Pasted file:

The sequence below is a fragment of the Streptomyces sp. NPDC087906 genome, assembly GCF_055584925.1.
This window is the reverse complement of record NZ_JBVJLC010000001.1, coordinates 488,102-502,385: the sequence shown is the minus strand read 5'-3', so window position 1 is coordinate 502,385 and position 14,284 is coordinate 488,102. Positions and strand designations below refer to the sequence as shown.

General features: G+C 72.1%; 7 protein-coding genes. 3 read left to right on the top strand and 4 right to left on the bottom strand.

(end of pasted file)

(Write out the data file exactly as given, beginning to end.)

The sequence below is a fragment of the Streptomyces sp. NPDC087906 genome, assembly GCF_055584925.1.
This window is the reverse complement of record NZ_JBVJLC010000001.1, coordinates 488,102-502,385: the sequence shown is the minus strand read 5'-3', so window position 1 is coordinate 502,385 and position 14,284 is coordinate 488,102. Positions and strand designations below refer to the sequence as shown.

General features: G+C 72.1%; 7 protein-coding genes. 3 read left to right on the top strand and 4 right to left on the bottom strand.